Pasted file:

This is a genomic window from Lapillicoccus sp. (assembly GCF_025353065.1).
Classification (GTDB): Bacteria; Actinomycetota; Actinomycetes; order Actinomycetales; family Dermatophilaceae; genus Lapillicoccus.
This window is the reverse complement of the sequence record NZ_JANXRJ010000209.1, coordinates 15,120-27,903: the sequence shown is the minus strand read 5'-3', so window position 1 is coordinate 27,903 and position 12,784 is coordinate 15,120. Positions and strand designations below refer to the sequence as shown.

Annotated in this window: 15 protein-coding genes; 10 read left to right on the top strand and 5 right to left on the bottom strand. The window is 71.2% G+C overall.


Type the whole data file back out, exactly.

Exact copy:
This is a genomic window from Lapillicoccus sp. (assembly GCF_025353065.1).
Classification (GTDB): Bacteria; Actinomycetota; Actinomycetes; order Actinomycetales; family Dermatophilaceae; genus Lapillicoccus.
This window is the reverse complement of the sequence record NZ_JANXRJ010000209.1, coordinates 15,120-27,903: the sequence shown is the minus strand read 5'-3', so window position 1 is coordinate 27,903 and position 12,784 is coordinate 15,120. Positions and strand designations below refer to the sequence as shown.

Annotated in this window: 15 protein-coding genes; 10 read left to right on the top strand and 5 right to left on the bottom strand. The window is 71.2% G+C overall.